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Endless Love: Veteran recounts relationship through the miles and years

As Valentine’s Day arrives on Sunday, the words serendipity, destiny and devotion would best describe how one Pahrump couple ended up meeting.

Dr. Tom Waters said several chance occurrences and encounters, along with the urging of a family member, was the catalyst of he and his wife Fe Armen Waters union, a marriage that is closing in on 19 years.

Waters, now a retired Air Force Lt. Colonel, met his wife while stationed overseas at Clark Air Force Base in the Philippines.

At the time, Waters was chief of training on the island, while Fe worked as an administrative clerk in training at the Air Force’s training section.

“I was a major at the time and she was obviously a civilian working for the Air Force,” he said. “Because she was so good and I knew that she needed a promotion, I got a call from the legal office and they asked me if I would recommend her for a job in legal. I really did not want to lose her, but at the same time I never believed in getting in the way of anybody so I gave her a high recommendation and she transferred over to the legal office.”

When Waters was promoted to squadron commander, Fe and several others attended the Change of Command ritual. At the time, both were good friends, but not dating.

After a period of time, Waters said he returned to the states, but Fe stayed in the Philippines.

Two weeks later, Waters was transferred to the island of Guam, when he had a chance encounter with someone who looked vaguely familiar.

“I was at the airport, on the Island of Guam waiting for a person who was being transferred in,” he recalled. “I saw this woman who looked familiar, and she was looking at me and we were just staring at each other. She came over and called me Major Waters but now it was Colonel Waters. I gave her my card and told her I was stationed on the island. I asked her if she wanted to see the island because I wanted to show her around.”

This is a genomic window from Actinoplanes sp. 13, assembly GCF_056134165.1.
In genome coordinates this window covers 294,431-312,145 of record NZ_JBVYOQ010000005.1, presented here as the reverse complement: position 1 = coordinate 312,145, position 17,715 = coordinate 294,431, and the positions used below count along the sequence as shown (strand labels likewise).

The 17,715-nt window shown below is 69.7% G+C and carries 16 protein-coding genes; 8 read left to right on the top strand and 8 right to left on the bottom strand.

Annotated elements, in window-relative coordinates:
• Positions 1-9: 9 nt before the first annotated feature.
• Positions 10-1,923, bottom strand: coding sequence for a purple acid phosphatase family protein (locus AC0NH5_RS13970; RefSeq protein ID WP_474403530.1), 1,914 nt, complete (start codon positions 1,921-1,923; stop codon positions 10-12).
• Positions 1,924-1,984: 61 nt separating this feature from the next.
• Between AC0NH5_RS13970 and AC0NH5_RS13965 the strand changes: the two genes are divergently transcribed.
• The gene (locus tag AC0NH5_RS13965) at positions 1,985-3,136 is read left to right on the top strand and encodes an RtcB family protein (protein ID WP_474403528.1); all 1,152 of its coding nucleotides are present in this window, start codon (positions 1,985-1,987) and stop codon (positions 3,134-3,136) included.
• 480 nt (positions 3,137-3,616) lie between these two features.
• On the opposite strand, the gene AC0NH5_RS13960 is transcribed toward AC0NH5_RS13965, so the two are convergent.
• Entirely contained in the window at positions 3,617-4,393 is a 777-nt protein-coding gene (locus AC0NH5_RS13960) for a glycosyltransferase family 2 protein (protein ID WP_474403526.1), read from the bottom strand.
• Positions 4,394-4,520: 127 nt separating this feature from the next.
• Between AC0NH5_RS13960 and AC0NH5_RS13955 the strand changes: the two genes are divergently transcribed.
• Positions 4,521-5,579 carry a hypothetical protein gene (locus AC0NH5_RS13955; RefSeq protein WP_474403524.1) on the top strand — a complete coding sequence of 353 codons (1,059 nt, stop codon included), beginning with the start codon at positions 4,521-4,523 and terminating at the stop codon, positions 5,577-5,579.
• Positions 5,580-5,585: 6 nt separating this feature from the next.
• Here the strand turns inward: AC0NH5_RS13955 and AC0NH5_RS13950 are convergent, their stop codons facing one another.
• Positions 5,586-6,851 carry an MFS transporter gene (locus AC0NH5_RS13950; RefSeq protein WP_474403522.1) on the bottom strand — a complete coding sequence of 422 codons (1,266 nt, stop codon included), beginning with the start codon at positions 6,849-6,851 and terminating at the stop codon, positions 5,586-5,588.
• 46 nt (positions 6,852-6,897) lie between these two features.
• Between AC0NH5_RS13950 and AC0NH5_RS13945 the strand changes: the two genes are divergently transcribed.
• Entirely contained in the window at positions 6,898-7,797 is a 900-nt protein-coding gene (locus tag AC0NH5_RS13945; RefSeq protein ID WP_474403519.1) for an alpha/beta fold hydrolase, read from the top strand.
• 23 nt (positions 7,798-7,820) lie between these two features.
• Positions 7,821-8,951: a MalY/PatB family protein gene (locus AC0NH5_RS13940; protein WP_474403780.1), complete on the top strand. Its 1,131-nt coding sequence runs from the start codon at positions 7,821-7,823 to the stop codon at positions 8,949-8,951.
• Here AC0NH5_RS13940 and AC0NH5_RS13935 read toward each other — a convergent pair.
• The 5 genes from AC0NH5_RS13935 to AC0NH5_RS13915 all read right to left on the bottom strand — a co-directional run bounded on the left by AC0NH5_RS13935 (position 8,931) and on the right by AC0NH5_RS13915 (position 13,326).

Days later, Waters finally received the phone call he was hoping for.

“She told me that she knew that I went to church on Saturdays,” he said. “She also said she was interested in my religion and asked me if it was okay if she could go to church with me and I said sure. I started picking her up on Saturday mornings and taking her to church with me. After church, I would take her back to her cousin’s house.”

Soon thereafter, Waters said the church pastor told him Fe was interested in getting baptized.

“I told him that’s great and said I would try to be there,” he said. “They had the baptism scheduled, but I had to go to the island of Diego Garcia and got stranded. Because of that, I missed the baptism.”

Unbeknownst to Waters, Fe called off the baptism.

“When I arrived back in Guam, I called the pastor and ask him how the baptism went,” he said. “He told me she canceled it because I wasn’t there. I then wondered why my absence would make any difference in her getting baptized. Fe told me, since it was I that introduced her to the church, she wanted me to be there as her sponsor for the baptism. They rescheduled it, and she was baptized in the Pacific Ocean in a little cove right off the island of Guam.”